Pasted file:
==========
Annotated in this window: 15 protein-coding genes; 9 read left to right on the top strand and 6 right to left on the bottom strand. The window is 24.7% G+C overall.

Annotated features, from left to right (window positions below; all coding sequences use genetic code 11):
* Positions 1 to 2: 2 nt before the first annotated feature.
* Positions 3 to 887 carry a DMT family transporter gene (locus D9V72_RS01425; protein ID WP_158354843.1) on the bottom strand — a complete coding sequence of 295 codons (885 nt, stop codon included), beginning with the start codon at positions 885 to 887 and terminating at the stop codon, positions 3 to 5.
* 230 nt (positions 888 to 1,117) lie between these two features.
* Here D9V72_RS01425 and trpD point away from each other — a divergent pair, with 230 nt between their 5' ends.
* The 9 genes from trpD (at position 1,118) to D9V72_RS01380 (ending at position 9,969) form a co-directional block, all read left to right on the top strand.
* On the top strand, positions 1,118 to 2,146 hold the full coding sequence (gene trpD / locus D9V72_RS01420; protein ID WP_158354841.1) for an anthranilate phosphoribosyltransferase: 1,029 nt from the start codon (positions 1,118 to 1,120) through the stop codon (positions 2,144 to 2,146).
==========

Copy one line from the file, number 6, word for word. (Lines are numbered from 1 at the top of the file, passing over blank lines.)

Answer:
* Here D9V72_RS01425 and trpD point away from each other — a divergent pair, with 230 nt between their 5' ends.